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Speed limit: S.D. anglers catching perch quickly, easily

Grenville, S.D. Dan Hammer's brother has been having good luck catching perch on Waubay Lake recently. So much so that one day he timed how long it would take to catch his limit of 10 fish. Final tally: 11 minutes. Waubay can still be that good, ...

Dan Hammer

Grenville, S.D.

Dan Hammer's brother has been having good luck catching perch on Waubay Lake recently. So much so that one day he timed how long it would take to catch his limit of 10 fish. Final tally: 11 minutes.

Waubay can still be that good, with anglers taking scads of plump 12- and 13-inch perch one after another. The South Dakota lake, located about two hours south of Fargo-Moorhead, is still a destination.

However, biologists give this word of warning: Enjoy it while it lasts.

Waubay's perch population is aging fast and, without a significant hatch in the last six years, will soon begin dying off. When that happens, the popular ice-fishing spot could be quiet - at least for perch - for several years.

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"Fish it while you can and then keep your fingers crossed for a good year-class," said Mark Ermer, regional fisheries manager for the South Dakota Department of Game, Fish and Parks in Webster.

Waubay became a hot perch lake in the late 1990s, after several years of high runoff flooded the one-time duck slough and made it into a huge lake. It was fertile grounds for several species of fish including walleye and northern pike, but it was the perch that attracted the anglers. The perch grew fast and fat in Waubay and anglers took them out by the tens of thousands.

After the wet cycle slowed, however, the perch stopped having big reproductive years. Ermer said it's probably because the lake, without run-off, doesn't have enough nutrients to support young perch after they hatch. And without a bumper crop of perch, the little ones that do survive are likely gobbled up by the hungry mouths of walleye and pike that roam Waubay.

Bottom line for anglers is this: Waubay hasn't had a significant year-class of perch since 2001, Ermer said, and the perch remaining in the lake are all senior citizens. They are soon going to succumb to natural mortality, whether or not they are caught.

"The perch fishery in Waubay is dominated by 8- and 9-year-old fish. That is extremely old for a perch in the South Dakota environment. Usually perch live to be 5 or 6 years old, so we're actually surprised we've gotten as many years out of these fish as we have," Ermer said.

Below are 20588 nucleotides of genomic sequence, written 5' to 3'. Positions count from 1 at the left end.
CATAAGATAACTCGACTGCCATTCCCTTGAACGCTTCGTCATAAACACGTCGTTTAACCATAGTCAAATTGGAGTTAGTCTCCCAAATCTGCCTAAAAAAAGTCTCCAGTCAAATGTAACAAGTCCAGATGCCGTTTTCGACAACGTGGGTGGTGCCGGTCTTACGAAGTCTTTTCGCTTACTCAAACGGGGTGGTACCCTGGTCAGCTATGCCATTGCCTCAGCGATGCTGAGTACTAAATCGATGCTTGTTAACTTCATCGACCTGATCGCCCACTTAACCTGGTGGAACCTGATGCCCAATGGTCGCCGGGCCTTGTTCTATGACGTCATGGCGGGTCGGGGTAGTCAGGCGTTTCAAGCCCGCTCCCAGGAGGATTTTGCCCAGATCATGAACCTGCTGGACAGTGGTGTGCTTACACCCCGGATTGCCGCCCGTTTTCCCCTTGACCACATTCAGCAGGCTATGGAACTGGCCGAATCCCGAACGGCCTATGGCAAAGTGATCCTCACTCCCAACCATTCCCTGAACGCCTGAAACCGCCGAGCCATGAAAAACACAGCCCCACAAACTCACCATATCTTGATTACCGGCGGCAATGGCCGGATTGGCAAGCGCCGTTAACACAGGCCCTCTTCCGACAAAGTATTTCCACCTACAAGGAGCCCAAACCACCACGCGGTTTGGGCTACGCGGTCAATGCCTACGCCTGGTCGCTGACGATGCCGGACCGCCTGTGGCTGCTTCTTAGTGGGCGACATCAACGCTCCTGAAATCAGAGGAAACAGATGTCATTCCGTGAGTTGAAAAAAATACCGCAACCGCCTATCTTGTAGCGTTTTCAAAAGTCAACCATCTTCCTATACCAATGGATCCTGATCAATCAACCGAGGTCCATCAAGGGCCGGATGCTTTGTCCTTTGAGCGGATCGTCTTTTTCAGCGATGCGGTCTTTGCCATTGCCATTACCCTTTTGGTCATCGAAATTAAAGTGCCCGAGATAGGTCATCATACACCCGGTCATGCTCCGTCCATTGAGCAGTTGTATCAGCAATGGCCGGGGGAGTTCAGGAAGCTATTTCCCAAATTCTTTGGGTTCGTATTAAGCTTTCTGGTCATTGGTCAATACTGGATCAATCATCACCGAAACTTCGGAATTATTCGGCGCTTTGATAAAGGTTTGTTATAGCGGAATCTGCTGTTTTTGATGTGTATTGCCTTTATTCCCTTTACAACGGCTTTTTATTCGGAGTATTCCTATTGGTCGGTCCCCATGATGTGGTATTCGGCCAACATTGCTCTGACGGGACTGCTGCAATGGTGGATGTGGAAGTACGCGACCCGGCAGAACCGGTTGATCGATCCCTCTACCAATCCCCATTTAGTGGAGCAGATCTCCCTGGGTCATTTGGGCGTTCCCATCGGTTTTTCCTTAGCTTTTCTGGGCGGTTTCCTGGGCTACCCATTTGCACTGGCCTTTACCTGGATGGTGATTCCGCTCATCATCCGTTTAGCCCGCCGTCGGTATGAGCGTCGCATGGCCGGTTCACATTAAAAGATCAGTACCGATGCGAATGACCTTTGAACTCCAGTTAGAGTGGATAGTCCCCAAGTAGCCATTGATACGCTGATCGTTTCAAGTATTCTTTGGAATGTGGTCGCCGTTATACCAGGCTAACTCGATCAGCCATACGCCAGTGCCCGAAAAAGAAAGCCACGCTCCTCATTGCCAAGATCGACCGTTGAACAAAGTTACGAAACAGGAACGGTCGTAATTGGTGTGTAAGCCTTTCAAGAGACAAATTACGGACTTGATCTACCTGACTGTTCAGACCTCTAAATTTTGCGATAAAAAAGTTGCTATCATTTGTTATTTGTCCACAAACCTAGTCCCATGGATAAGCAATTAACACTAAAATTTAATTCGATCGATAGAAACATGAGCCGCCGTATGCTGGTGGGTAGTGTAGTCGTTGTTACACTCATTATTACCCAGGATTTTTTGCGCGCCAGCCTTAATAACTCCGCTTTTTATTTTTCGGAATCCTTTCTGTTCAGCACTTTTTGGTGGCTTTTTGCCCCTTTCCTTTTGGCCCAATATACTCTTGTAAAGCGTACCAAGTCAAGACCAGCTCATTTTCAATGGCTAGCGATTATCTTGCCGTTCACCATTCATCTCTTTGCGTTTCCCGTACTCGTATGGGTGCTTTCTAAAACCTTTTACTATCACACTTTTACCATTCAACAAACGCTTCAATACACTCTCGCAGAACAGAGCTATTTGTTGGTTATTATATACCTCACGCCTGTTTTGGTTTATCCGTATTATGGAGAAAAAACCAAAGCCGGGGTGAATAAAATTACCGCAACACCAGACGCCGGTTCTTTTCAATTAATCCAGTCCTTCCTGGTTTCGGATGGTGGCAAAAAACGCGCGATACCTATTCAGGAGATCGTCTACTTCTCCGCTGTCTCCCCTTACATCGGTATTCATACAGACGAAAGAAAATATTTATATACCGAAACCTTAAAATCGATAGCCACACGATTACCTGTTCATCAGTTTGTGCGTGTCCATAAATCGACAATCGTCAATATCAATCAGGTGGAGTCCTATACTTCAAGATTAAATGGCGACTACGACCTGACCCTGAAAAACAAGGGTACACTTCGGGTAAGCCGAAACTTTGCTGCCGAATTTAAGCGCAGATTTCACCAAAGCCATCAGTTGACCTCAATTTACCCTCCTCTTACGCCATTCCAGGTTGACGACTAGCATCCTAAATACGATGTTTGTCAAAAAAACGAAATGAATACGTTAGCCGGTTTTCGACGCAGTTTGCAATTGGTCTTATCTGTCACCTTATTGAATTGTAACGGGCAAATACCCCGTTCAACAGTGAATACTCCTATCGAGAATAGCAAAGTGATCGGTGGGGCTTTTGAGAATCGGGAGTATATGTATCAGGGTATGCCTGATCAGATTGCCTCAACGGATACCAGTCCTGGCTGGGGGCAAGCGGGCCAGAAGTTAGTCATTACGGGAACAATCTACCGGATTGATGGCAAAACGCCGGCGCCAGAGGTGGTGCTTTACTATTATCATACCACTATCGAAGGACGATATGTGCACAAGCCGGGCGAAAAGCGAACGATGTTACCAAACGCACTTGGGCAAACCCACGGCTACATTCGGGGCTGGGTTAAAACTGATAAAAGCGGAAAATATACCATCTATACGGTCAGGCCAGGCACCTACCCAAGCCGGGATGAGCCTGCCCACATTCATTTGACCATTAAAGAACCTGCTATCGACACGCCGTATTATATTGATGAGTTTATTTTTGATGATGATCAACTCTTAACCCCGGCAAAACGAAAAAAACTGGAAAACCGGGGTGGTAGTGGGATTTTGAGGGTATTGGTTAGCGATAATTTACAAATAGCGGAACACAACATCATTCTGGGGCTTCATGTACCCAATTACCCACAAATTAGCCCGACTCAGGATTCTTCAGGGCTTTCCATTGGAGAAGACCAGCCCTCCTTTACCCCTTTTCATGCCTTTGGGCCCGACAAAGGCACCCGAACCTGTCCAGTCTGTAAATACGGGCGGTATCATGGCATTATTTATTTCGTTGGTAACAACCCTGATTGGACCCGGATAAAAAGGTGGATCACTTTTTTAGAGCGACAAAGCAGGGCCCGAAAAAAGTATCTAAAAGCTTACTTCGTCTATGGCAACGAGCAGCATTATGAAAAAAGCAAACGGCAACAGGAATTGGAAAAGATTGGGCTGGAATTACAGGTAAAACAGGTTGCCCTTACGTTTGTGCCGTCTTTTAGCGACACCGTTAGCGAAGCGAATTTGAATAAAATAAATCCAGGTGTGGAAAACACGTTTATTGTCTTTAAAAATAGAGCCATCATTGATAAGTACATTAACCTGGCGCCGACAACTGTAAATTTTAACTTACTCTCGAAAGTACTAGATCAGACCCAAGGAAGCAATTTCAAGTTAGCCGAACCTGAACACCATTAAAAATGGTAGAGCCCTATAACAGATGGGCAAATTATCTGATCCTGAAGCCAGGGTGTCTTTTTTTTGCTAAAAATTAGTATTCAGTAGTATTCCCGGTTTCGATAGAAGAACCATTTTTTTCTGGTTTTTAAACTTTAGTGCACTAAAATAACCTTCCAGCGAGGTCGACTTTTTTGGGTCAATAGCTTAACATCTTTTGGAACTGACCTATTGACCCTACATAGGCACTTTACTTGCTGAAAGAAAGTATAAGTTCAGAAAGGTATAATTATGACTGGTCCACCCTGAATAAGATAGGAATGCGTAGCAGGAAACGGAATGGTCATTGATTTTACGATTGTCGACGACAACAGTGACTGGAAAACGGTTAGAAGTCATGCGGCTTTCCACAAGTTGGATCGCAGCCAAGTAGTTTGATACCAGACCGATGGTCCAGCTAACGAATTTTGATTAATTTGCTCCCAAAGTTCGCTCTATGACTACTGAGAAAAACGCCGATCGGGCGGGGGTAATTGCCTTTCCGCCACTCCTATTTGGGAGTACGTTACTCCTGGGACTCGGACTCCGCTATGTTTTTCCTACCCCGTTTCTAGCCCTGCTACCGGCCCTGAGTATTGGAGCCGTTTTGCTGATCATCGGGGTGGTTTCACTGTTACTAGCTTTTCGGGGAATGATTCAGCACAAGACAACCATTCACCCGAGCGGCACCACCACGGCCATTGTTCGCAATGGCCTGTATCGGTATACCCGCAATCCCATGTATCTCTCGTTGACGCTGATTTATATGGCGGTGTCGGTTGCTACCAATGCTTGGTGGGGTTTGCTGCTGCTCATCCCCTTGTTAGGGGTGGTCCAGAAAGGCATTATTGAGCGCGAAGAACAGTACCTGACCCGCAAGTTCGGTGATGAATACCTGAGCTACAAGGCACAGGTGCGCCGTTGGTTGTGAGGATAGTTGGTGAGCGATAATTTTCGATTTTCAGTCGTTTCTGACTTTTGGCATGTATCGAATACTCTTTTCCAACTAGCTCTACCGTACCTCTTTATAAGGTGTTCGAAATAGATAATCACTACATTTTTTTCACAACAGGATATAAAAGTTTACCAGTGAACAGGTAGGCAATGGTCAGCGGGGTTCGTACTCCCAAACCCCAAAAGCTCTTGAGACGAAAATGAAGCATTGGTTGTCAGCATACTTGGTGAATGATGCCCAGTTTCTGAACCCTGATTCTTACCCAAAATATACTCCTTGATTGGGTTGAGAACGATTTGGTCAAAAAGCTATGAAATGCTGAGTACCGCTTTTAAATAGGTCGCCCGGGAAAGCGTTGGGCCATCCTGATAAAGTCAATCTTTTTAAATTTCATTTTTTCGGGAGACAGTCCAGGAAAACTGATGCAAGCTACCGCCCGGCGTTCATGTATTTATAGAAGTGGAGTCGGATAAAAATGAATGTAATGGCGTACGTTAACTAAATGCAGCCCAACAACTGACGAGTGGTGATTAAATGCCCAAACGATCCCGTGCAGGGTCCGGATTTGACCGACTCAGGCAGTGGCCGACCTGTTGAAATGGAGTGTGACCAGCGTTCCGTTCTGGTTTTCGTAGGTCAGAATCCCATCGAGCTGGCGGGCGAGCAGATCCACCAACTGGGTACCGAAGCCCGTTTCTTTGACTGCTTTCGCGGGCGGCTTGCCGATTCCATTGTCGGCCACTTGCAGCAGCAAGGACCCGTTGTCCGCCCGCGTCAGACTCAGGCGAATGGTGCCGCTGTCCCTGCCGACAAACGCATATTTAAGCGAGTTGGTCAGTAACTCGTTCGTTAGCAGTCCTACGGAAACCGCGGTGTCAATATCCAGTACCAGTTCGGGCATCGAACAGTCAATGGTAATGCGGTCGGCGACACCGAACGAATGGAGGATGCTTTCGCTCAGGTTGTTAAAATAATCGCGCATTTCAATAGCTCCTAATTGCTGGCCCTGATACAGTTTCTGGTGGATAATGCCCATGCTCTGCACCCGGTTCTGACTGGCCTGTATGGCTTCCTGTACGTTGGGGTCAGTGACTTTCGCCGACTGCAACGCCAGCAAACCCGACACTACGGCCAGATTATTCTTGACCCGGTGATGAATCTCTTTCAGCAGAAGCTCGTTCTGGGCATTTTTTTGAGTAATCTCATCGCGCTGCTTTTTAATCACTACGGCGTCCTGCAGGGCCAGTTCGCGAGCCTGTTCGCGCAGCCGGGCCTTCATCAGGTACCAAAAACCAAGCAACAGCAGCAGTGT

Once the perch currently roaming the bottom of Waubay die off, there is going to be a void until the fish pull off another good hatch. When that happens depends on Mother Nature. If there is a winter with significant snowfall and Waubay takes on a good amount of runoff, Ermer said he's confident the perch will have a good hatch.

"It takes about three years for perch in this area to grow to where they are attractive to anglers, in that 8- or 9-inch range," Ermer said. "So even when we do get significant runoff again and the perch have a good reproductive year, it's going to be three years until the good fishing returns."

In the meantime, take advantage. Waubay is not brimming with big perch like it was in the heyday of 2000-01, but there are still plenty of the fast-biting panfish in the lake. And because they are old, they are big. Females are pushing 13 inches and the smaller males are measuring nine inches.

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A recent day-trip to Waubay with Hammer, the former KVLY-TV sportscaster who is from nearby Sisseton, S.D., didn't yield a limit, but there was a nice flurry just prior to sunset that put 11 fish on the ice (and many missed strikes). It was a mix of jumbo females, their bellies sagging with eggs, and slimmer males.

"Where else in North America can you catch perch like these?" Hammer asked, admiring a foot-long perch in the waning daylight.

The answer: Not many places. And, if biologists are correct, not much longer on Waubay, either.

Readers can reach Forum reporter Mike McFeely at (701) 241-5580

Dan Hammer

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